Turkey economy

By David O’Byrne of bne in Istanbul

Turkish football is no stranger to empty stadia, with the football authorities regularly ordering matches to be played behind closed doors as punishment for the misbehaviour of fans and players alike. But the April 20 derby match between fierce Istanbul rivals Fenerbahce and Besiktas was different. Continue reading »

The “fragile five” – Brazil, India, Indonesia, Turkey and South Africa – have had a torrid time since Morgan Stanley identified them last year as countries particularly vulnerable to the “tapering” of US monetary stimulus because of their large and rising current account deficits.

 

But, over the last two months, the investor storm that drove currencies, bond prices and equities lower in these five countries has abated. The pariahs of only several weeks ago have become investor darlings.

The questions now are: how sustainable is this rally and to what extent does this investor rehabilitation result from the five countries’ hard work to repair economic frailties? As a guide, we present our own ranking – the beyondbrics “fragile five work/reward quotient” (see below). Continue reading »

Food and beverage vendors and technology firms are most vulnerable among those Turkish companies with hard currency debts to the lira’s sharp depreciation, according to a survey of 10 corporations by Fitch, the credit rating agency.

Assuming a 30 per cent depreciation in the lira against a basket of currencies since the end of 2012, Fitch examines which companies have the highest proportion of their earnings in lira versus debts in hard currency – a transgression known as “original sin”.

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Turkey’s banks are having a bad time. The sector’s 16-bank MSCI index fell by as much as 15 per cent during the past month, hitting a price-to-book ratio of less than 1 for the first time in five years.

Perhaps that isn’t surprising given that higher interest rates, slower growth and a cheaper lira are likely to persist, while credit expansion won’t sustain its rapid pace of the past decade. In 2013 alone the volume of loans rose by just shy of 30 per cent and the ratio of banks’ loans to deposits currently stands at 107.7 per cent, after breaching the 100 per cent level in 2013 for the first time in at least a decade.

So, how well prepared is the financial system for the end of a world of easy money and abundant capital inflows?

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The FT today publishes a special report, Investing in Turkey, on the challenges facing the country’s government and private sector as it struggles to gain competitiveness and deal with one of the most daunting current account deficits in the developing world. At 13.00 GMT, Daniel Dombey, Turkey correspondent, and freelance writer Andrew Finkel will host a live discussion on Twitter on the country’s economic and political future. Here, Dombey outlines the difficulties Turkey faces in delivering the investment needed for growthContinue reading »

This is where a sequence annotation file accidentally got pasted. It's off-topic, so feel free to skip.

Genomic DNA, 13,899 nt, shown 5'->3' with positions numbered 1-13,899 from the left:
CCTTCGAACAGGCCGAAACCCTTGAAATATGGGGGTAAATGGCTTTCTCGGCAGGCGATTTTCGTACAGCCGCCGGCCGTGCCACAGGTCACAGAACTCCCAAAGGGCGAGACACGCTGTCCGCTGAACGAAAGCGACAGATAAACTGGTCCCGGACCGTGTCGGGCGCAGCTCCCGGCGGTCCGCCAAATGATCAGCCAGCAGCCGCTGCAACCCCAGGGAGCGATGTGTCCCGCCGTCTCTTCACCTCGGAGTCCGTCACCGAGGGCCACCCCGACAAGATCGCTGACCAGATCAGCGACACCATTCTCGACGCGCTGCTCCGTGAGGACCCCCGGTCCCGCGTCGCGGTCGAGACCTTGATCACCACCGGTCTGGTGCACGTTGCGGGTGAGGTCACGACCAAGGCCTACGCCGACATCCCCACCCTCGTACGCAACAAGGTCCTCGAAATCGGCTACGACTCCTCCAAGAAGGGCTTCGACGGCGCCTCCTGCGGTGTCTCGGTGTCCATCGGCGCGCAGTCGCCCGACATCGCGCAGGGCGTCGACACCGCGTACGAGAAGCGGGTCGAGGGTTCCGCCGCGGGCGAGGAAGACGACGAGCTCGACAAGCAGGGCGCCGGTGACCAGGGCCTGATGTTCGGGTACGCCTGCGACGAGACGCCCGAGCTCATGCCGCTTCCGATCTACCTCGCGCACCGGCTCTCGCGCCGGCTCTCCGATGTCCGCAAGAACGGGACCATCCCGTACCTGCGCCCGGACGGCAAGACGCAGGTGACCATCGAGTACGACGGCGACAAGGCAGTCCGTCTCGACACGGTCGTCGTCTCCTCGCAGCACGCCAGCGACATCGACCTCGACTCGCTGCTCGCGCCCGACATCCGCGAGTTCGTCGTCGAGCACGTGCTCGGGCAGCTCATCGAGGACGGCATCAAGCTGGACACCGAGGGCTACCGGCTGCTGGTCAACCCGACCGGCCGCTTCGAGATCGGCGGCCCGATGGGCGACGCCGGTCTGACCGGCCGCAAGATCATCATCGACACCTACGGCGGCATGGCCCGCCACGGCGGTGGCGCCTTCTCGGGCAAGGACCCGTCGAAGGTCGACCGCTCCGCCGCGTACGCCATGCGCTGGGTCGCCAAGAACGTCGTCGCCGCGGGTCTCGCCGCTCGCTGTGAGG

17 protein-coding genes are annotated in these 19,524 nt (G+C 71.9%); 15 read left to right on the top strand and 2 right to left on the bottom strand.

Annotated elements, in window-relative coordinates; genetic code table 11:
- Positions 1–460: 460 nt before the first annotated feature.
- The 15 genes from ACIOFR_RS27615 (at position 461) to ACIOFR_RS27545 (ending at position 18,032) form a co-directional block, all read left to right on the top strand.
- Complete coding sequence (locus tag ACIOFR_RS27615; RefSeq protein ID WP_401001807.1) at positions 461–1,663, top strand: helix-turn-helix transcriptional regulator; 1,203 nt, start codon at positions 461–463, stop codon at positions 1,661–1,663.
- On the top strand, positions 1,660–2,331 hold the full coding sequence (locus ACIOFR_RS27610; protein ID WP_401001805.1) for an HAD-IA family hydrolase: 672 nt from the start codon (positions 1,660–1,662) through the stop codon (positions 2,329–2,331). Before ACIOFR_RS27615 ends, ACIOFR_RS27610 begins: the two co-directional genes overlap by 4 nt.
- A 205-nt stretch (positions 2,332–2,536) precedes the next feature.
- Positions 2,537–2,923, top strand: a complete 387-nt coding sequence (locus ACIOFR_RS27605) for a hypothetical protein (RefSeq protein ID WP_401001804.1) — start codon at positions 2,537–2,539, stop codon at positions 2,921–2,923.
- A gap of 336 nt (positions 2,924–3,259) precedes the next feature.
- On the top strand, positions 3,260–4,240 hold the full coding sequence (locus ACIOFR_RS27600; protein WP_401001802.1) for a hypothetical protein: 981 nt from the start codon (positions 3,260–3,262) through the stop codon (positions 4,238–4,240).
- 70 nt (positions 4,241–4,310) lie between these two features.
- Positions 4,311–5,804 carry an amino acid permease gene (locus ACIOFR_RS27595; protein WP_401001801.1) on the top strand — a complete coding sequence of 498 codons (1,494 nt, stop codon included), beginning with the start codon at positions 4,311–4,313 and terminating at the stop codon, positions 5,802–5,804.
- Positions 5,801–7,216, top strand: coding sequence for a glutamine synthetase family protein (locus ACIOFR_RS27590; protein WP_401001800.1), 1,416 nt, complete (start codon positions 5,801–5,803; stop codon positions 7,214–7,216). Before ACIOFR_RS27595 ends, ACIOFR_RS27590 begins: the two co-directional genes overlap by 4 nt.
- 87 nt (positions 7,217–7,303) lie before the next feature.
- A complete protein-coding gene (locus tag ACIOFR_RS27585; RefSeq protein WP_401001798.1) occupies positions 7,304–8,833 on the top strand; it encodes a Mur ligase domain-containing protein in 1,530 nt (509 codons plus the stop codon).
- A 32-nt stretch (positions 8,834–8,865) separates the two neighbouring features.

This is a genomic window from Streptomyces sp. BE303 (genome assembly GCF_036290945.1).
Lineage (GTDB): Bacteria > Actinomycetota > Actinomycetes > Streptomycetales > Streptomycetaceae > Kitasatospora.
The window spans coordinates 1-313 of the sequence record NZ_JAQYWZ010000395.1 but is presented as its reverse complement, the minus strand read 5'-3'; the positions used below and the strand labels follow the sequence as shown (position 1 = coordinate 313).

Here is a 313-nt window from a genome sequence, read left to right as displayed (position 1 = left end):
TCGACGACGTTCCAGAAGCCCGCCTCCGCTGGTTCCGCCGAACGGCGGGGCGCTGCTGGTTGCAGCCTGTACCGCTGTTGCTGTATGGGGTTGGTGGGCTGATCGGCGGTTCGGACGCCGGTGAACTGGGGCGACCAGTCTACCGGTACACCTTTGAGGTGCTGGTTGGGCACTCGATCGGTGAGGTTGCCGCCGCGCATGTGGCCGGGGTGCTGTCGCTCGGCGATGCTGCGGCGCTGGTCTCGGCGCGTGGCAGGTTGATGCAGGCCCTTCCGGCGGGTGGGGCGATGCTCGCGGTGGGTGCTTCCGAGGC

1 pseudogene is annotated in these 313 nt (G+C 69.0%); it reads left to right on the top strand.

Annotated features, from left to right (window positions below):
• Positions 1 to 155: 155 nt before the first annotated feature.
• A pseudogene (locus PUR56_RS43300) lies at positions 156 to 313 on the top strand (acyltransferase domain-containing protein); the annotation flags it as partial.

Credit card debt is the latest frontline in Turkey’s bid to make its economy less vulnerable. For several years, the country’s technocrats have fretted about rates of loan growth running at an average of about 30 per cent a year.

So the country’s banking watchdog took a dramatic step last week to get the phenomenon under control, with new rules limiting credit card borrowing limits. Continue reading »

By Anthony Skinner of Maplecroft

Previously respected for his political vision and acute instincts, Turkish Prime Minister Recep Tayyip Erdogan may increasingly become a liability for his ruling Islamist Justice and Development Party (AKP). The premier’s campaign to quash dissent in civil society and the business community, his righteous criticism of EU and fellow NATO allies, and impressive array of conspiracy theories are a big concern. Continue reading »

Turkish house prices are on a seemingly endless rise. The latest figure, for May 2013, shows an increase of 12.2 per cent annually.

Turkey is used to double digit house price growth rates. Since the Central Bank of Turkey started producing its house price index in 2010, growth rates have almost always been in double digits, and rising. But economic growth has slowed from 8 per cent plus to around 2 per cent. Chart of the week takes a look at what is driving the market. Continue reading »

Some respite for the Turkish lira on Monday after a surprise statement by Erdem Basci, governor of the central bank, saying the bank would not allow global monetary and fiscal policy uncertainty to have an impact on “price stability and financial stability in Turkey”.

Has Basci joined the “interest rate lobby” so despised by prime minister Recep Tayyip Erdogan? Continue reading »

The rally in Turkish stocks came to a halt in May. Erik Nielsen, chief economist at UniCredit, explains why to Ferdinando Giugliano of the FT and looks at the dilemma Istanbul faces of controlling its current account deficit while boosting growth.

With Brazil taking over the running in emerging market protests, the television cameras have turned their focus away from Turkey. But investors have not: Istanbul remains firmly in their sights – as does the possibility of further markets carnage (whether or not the demonstrators return to the streets).

On Friday, the markets were calm as bankers weighed the impact of the central bank’s latest attempt to shore up the lira. But nobody’s fooled – in a world of higher borrowing costs, Turkey is vulnerable. Continue reading »